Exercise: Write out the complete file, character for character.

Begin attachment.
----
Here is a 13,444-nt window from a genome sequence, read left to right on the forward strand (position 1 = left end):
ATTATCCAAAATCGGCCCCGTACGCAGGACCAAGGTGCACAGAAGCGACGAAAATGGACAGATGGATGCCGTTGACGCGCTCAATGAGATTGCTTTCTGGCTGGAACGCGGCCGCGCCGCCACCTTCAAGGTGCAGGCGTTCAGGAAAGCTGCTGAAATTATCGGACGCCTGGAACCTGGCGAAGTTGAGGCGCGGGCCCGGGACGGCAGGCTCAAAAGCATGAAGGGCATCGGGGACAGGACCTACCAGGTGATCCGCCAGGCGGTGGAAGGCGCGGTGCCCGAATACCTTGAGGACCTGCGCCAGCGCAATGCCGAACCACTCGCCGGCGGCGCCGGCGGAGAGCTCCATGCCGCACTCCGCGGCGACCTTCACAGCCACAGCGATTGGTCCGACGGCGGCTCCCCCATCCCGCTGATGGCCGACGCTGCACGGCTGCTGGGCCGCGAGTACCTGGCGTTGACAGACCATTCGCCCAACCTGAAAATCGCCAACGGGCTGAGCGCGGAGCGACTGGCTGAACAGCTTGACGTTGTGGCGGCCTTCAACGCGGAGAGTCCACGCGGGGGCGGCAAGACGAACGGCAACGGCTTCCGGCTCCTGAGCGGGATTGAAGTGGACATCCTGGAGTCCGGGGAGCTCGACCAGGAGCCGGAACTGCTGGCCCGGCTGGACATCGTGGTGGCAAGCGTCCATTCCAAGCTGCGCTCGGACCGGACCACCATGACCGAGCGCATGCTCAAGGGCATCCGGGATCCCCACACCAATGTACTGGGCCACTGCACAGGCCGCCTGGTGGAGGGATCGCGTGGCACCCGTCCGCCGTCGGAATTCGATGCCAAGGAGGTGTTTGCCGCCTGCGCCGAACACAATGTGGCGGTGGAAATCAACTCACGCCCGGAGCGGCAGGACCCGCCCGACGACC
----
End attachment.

Here is a 13,444-nt window from a genome sequence, read left to right on the forward strand (position 1 = left end):
ATTATCCAAAATCGGCCCCGTACGCAGGACCAAGGTGCACAGAAGCGACGAAAATGGACAGATGGATGCCGTTGACGCGCTCAATGAGATTGCTTTCTGGCTGGAACGCGGCCGCGCCGCCACCTTCAAGGTGCAGGCGTTCAGGAAAGCTGCTGAAATTATCGGACGCCTGGAACCTGGCGAAGTTGAGGCGCGGGCCCGGGACGGCAGGCTCAAAAGCATGAAGGGCATCGGGGACAGGACCTACCAGGTGATCCGCCAGGCGGTGGAAGGCGCGGTGCCCGAATACCTTGAGGACCTGCGCCAGCGCAATGCCGAACCACTCGCCGGCGGCGCCGGCGGAGAGCTCCATGCCGCACTCCGCGGCGACCTTCACAGCCACAGCGATTGGTCCGACGGCGGCTCCCCCATCCCGCTGATGGCCGACGCTGCACGGCTGCTGGGCCGCGAGTACCTGGCGTTGACAGACCATTCGCCCAACCTGAAAATCGCCAACGGGCTGAGCGCGGAGCGACTGGCTGAACAGCTTGACGTTGTGGCGGCCTTCAACGCGGAGAGTCCACGCGGGGGCGGCAAGACGAACGGCAACGGCTTCCGGCTCCTGAGCGGGATTGAAGTGGACATCCTGGAGTCCGGGGAGCTCGACCAGGAGCCGGAACTGCTGGCCCGGCTGGACATCGTGGTGGCAAGCGTCCATTCCAAGCTGCGCTCGGACCGGACCACCATGACCGAGCGCATGCTCAAGGGCATCCGGGATCCCCACACCAATGTACTGGGCCACTGCACAGGCCGCCTGGTGGAGGGATCGCGTGGCACCCGTCCGCCGTCGGAATTCGATGCCAAGGAGGTGTTTGCCGCCTGCGCCGAACACAATGTGGCGGTGGAAATCAACTCACGCCCGGAGCGGCAGGACCCGCCCGACGACC